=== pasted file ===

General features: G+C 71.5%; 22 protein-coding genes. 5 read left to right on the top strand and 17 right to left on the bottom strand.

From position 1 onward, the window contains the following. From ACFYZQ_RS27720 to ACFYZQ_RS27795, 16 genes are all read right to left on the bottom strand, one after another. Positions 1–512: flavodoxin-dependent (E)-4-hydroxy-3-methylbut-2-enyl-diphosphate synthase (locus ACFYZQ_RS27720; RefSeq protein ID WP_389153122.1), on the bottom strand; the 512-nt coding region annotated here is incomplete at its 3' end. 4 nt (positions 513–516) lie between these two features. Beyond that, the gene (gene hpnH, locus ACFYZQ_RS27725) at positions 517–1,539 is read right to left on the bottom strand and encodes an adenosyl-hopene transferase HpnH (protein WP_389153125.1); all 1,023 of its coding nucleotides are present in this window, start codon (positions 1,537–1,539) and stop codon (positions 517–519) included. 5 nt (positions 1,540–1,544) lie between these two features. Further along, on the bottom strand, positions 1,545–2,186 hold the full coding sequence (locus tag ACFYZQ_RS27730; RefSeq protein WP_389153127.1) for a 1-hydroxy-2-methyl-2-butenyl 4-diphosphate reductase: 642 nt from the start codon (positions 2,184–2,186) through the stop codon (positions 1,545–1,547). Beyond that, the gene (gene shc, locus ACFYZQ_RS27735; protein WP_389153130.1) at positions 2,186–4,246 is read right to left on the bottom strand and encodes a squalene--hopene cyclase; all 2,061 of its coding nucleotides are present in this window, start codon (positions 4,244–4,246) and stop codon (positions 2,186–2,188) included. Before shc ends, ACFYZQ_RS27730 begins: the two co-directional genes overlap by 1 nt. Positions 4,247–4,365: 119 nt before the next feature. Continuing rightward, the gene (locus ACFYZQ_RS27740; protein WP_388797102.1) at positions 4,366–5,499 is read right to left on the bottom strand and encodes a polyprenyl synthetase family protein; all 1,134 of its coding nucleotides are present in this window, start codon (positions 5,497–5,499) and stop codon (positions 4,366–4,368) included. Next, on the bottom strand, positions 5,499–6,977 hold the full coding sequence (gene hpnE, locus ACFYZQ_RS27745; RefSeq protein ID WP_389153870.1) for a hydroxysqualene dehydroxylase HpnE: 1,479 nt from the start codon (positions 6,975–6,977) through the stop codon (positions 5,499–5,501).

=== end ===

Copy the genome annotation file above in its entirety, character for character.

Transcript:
General features: G+C 71.5%; 22 protein-coding genes. 5 read left to right on the top strand and 17 right to left on the bottom strand.

From position 1 onward, the window contains the following. From ACFYZQ_RS27720 to ACFYZQ_RS27795, 16 genes are all read right to left on the bottom strand, one after another. Positions 1–512: flavodoxin-dependent (E)-4-hydroxy-3-methylbut-2-enyl-diphosphate synthase (locus ACFYZQ_RS27720; RefSeq protein ID WP_389153122.1), on the bottom strand; the 512-nt coding region annotated here is incomplete at its 3' end. 4 nt (positions 513–516) lie between these two features. Beyond that, the gene (gene hpnH, locus ACFYZQ_RS27725) at positions 517–1,539 is read right to left on the bottom strand and encodes an adenosyl-hopene transferase HpnH (protein WP_389153125.1); all 1,023 of its coding nucleotides are present in this window, start codon (positions 1,537–1,539) and stop codon (positions 517–519) included. 5 nt (positions 1,540–1,544) lie between these two features. Further along, on the bottom strand, positions 1,545–2,186 hold the full coding sequence (locus tag ACFYZQ_RS27730; RefSeq protein WP_389153127.1) for a 1-hydroxy-2-methyl-2-butenyl 4-diphosphate reductase: 642 nt from the start codon (positions 2,184–2,186) through the stop codon (positions 1,545–1,547). Beyond that, the gene (gene shc, locus ACFYZQ_RS27735; protein WP_389153130.1) at positions 2,186–4,246 is read right to left on the bottom strand and encodes a squalene--hopene cyclase; all 2,061 of its coding nucleotides are present in this window, start codon (positions 4,244–4,246) and stop codon (positions 2,186–2,188) included. Before shc ends, ACFYZQ_RS27730 begins: the two co-directional genes overlap by 1 nt. Positions 4,247–4,365: 119 nt before the next feature. Continuing rightward, the gene (locus ACFYZQ_RS27740; protein WP_388797102.1) at positions 4,366–5,499 is read right to left on the bottom strand and encodes a polyprenyl synthetase family protein; all 1,134 of its coding nucleotides are present in this window, start codon (positions 5,497–5,499) and stop codon (positions 4,366–4,368) included. Next, on the bottom strand, positions 5,499–6,977 hold the full coding sequence (gene hpnE, locus ACFYZQ_RS27745; RefSeq protein ID WP_389153870.1) for a hydroxysqualene dehydroxylase HpnE: 1,479 nt from the start codon (positions 6,975–6,977) through the stop codon (positions 5,499–5,501).